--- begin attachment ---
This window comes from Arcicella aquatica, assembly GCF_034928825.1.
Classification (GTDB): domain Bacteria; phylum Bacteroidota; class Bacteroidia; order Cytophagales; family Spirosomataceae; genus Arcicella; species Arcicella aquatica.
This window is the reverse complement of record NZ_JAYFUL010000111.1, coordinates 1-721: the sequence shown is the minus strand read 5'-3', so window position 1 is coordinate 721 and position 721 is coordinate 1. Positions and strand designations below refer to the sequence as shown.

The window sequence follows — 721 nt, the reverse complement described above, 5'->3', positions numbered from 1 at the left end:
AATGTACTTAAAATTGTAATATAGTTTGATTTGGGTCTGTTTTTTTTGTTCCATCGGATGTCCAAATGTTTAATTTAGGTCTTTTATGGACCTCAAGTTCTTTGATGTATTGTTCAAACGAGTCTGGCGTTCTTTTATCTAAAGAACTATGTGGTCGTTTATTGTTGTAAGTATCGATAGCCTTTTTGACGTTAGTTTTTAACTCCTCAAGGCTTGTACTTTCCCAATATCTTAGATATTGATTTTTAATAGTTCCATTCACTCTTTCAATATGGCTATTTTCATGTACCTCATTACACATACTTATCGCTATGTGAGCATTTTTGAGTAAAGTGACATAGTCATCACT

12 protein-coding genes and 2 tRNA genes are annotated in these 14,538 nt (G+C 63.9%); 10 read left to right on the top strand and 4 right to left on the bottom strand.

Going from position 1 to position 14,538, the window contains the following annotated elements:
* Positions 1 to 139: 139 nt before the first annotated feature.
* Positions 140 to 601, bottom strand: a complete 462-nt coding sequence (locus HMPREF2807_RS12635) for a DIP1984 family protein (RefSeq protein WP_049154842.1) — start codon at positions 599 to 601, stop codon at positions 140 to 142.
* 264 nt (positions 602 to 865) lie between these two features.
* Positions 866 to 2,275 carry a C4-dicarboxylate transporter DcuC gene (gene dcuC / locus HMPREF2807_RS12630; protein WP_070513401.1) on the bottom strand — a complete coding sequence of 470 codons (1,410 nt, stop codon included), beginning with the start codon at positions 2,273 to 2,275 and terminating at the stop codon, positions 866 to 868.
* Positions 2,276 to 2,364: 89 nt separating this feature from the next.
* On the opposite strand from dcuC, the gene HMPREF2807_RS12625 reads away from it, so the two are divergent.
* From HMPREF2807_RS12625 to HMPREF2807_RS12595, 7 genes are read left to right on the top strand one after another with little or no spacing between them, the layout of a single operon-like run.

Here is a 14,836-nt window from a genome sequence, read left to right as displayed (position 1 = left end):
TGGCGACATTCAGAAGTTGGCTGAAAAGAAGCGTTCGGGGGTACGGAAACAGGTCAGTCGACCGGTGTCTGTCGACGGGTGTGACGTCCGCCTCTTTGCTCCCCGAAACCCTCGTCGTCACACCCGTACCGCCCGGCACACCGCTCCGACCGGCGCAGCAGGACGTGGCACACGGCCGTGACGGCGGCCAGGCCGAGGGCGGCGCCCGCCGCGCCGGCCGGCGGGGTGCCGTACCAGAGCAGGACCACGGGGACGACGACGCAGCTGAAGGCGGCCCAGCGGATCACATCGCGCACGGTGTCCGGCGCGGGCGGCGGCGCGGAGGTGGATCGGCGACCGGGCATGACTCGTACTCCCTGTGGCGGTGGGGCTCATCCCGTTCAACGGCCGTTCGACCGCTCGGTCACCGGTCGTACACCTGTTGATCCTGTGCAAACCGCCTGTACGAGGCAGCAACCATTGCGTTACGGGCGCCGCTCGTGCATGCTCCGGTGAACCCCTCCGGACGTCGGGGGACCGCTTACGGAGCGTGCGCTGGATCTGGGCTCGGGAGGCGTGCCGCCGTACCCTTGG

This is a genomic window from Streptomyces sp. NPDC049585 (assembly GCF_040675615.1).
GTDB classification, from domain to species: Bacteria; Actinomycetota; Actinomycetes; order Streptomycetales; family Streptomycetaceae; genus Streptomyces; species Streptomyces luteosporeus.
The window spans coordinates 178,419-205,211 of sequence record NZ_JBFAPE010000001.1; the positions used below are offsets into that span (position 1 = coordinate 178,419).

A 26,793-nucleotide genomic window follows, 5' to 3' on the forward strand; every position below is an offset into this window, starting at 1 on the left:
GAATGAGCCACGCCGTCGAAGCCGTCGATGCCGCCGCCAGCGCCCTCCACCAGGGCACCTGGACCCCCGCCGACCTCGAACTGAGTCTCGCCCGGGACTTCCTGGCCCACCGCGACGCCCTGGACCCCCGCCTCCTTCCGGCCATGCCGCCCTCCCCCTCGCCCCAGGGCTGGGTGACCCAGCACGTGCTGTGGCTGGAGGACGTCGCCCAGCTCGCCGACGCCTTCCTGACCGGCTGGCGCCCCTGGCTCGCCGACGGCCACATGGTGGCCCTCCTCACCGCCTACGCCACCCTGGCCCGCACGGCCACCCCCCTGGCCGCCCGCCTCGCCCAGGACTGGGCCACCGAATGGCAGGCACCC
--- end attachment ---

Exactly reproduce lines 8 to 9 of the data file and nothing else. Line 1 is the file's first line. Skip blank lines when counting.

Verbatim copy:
* Positions 1 to 139: 139 nt before the first annotated feature.
* Positions 140 to 601, bottom strand: a complete 462-nt coding sequence (locus HMPREF2807_RS12635) for a DIP1984 family protein (RefSeq protein WP_049154842.1) — start codon at positions 599 to 601, stop codon at positions 140 to 142.